Force feeding kit. The thin tube attached to the syringe gets used for liquids while the thin syringe from an old Metacam treatment works well for mashed foods as it's thin enough to slide by the side of the chicken breathing tube (Oesophaguos) located in the centre of the chickens throat. P8141717.jpg

    Alcohol for hand and general cleaning duties. P8141719.jpg

    Perhaps not essential but good to have on hand, Vitamin E capsules. The liquid inside the capsule can be squeezed out or sucked out with a syringe. P8141720.jpg

    The feeds I use here.
    This is my current prefered equivalent of an all flock feed. It's suitable for all age ranges and both sexes.
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    This is a decent layers only feed with not too much calcium. P8141722.jpg

    This is the medicated feed I give to the chicks. I try to give this for at least three weeks. P8141729.jpg

    I leave free choice calcium out and this is what I give. P8141730.jpg

    Decent tight fitting leather rigger type gloves for handling the more reluctant chickens. P8141723.jpg

    For disposable gloves I prefer these nitrile gloves to the basic latex variety. P8141724.jpg

    The surgical locking scissors are the only item below that may be unusual. Very useful for holding skin section together when stitching for example. P8141725.jpg

    Best 20 Euros I've spent. Small pet carrier. Great for isolation. P8141726.jpg

    A good quality head torch is invaluable for night time inspections. P8141727.jpg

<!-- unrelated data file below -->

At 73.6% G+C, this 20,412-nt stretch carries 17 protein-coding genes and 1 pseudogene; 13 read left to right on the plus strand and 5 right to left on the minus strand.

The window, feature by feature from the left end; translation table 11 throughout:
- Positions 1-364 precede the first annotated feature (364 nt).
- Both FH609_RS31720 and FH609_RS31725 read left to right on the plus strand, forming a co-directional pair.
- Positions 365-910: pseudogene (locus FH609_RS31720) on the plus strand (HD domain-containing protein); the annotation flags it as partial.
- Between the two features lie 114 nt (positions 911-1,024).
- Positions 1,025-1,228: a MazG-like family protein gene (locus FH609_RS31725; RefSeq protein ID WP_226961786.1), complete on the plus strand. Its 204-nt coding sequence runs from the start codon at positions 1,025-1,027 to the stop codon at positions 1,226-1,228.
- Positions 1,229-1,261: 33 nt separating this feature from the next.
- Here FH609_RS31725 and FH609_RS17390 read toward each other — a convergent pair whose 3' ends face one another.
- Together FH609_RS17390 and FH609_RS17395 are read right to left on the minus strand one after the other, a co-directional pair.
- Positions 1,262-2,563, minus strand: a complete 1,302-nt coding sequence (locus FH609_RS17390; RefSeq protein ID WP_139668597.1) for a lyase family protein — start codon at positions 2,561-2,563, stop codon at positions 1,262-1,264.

This has an article associated with it here.
    https://www.backyardchickens.com/ar...s-and-injuries-with-stockholm-hoof-tar.74400/
    P8141728.jpg

    When I've finished with the chickens and the chickens have finished demonstrating their displeasure one of these is handy for the recently inflicted wounds. :lol: P8141733.jpg

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    DiYMama540, 007Sean and N F C like this.

Recent User Reviews

  1. DiYMama540
    "Everything you need!"
    5/5, 5 out of 5, reviewed Aug 15, 2019
    Thank you so much for making this article! It's really helpful to see the pictures and descriptions of what each is used for! This is the first of it's kind I've found on the site. Everything you need for common chicken treatments in one place.
    Shadrach likes this.
    1. Shadrach
      Thank you fro reading the article. There is thread on health care products on BYC somewhere, but I thought an article might be more concise.
  2. MROO
    "Emergency Kit Must Haves!"
    5/5, 5 out of 5, reviewed Aug 14, 2019
    This is one of the best First Aid Kit summaries I've seen. The photos of active ingredients are a great touch, as brand names vary across The Pond ... or even across the State!
    Shadrach likes this.
    1. Shadrach
      Thank you very much. I hope the pictures help; even if the writing is in Spanish.
  3. Meg-in-MT
    "Great List!"
    5/5, 5 out of 5, reviewed Aug 14, 2019
    Great list of items every chicken keeper should have around. I like the Vaseline/betadine combo for scaly leg mites.
    Shadrach likes this.
    1. Shadrach
      Thank you for reading the article. It's the application brush that I was pleased with ;)